Durability is a concern for two reasons. First, you wonder how well Riddick's smaller frame will hold up. Secondly, there is an injury history. In addition to pulling his hamstring at the combine he missed four games after spraining an ankle against Western Michigan in 2010, and he missed two games after injuring a hamstring against Wake Forest in 2011.
The intangibles on the other hands are one of the reasons he is an intriguing late Day 3 possibility despite other concerns. He's a three-year starter who puts the team first and played a number of different roles. In addition to lining up at running back and receiver, he's also returned kickoffs.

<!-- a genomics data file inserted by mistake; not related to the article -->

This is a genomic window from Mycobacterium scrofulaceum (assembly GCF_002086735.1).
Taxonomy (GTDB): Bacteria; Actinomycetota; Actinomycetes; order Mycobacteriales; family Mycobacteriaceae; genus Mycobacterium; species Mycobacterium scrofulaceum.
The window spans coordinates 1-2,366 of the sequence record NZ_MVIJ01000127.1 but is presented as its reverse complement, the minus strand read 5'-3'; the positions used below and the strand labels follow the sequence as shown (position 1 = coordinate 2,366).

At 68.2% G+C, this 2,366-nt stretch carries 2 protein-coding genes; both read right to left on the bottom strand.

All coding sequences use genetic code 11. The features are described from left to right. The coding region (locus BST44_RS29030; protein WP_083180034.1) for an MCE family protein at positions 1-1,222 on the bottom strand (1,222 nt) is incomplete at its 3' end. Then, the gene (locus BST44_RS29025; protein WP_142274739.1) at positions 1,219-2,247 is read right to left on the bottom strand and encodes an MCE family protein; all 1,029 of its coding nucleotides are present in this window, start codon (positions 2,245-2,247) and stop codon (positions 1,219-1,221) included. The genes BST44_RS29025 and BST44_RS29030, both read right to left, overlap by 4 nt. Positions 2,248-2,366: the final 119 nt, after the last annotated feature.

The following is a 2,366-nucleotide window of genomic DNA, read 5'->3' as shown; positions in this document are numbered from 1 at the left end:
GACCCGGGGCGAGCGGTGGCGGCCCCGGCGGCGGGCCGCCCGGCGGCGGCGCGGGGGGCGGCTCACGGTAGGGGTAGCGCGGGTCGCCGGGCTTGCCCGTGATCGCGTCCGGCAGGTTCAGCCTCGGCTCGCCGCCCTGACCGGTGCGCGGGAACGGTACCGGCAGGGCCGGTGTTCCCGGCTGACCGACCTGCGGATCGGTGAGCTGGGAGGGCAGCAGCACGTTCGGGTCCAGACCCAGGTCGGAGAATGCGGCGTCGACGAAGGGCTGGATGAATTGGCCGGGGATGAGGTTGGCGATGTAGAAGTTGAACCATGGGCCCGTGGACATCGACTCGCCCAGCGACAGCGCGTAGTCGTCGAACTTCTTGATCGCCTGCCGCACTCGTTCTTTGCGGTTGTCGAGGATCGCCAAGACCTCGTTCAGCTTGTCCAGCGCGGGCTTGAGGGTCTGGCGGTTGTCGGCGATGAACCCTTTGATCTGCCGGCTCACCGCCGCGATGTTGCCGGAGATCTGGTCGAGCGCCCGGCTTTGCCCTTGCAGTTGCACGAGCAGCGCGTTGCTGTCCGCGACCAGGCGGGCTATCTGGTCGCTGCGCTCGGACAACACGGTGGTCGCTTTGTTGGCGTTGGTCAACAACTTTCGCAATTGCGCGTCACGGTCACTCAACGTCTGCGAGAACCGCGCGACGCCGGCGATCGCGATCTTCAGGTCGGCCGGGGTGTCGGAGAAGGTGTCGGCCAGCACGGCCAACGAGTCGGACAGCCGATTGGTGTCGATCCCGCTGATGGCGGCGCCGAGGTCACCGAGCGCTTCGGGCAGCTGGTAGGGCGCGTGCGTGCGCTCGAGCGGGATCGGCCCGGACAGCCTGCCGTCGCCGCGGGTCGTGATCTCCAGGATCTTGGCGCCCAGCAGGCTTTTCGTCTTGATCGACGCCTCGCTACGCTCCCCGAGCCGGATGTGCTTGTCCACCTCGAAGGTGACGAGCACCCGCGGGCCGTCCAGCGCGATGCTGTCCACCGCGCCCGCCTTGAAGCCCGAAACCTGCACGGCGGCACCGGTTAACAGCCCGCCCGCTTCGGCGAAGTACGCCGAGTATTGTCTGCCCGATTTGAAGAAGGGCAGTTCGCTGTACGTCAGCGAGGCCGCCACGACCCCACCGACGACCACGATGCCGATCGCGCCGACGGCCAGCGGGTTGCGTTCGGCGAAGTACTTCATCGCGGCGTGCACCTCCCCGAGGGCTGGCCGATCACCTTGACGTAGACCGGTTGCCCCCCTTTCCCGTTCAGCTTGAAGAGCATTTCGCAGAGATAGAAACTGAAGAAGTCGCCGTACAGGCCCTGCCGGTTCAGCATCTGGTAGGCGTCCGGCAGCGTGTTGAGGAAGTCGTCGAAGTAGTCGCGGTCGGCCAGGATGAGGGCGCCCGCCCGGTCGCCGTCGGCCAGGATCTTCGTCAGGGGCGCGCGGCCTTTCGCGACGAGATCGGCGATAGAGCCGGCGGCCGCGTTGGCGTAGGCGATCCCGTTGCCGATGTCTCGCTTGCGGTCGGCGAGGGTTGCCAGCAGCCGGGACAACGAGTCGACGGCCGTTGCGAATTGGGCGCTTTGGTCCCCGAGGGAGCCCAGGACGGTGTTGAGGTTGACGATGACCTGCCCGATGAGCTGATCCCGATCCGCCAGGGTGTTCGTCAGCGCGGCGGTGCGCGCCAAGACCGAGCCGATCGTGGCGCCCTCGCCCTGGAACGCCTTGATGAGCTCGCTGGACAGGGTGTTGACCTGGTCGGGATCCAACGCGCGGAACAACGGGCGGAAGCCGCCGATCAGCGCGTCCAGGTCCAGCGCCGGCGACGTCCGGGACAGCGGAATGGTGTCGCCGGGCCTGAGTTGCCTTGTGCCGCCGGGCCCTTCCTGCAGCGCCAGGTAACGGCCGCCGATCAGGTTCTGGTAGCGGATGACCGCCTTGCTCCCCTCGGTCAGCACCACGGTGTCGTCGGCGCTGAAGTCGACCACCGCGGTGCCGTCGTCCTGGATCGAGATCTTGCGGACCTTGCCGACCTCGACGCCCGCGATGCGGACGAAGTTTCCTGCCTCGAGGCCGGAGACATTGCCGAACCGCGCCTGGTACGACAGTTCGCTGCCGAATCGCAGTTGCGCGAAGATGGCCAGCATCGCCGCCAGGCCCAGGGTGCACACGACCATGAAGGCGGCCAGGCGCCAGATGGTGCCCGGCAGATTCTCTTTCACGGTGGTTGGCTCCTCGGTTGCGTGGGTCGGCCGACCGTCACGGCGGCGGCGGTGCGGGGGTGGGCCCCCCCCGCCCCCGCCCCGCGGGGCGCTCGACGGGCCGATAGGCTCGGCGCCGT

Riddick reminds me in some ways of Kansas City WR Mardy Gilyard, who didn't show great ball skills or top-end speed coming out of Cincinnati in 2010. Like Riddick, though, he was more productive after the catch than his speed suggested, and Gilyard was tough over the middle.
Riddick also shares some traits with current Chiefs RB Dexter McCluster, in that both are highly competitive and can play multiple roles.
So where does Riddick end up in the NFL? There's a chance he will remain on the board into the sixth or seventh round, where Minnesota is an interesting possibility.
The Vikings will likely add a receiver on the first two days, but they could still stand to add depth and versatility, as well as some help in the return game. And with 11 picks in its pocket, Minnesota is in a better position to take a chance on Riddick than most teams.
419dTodd McShay, Steve Muench and Kevin Weidl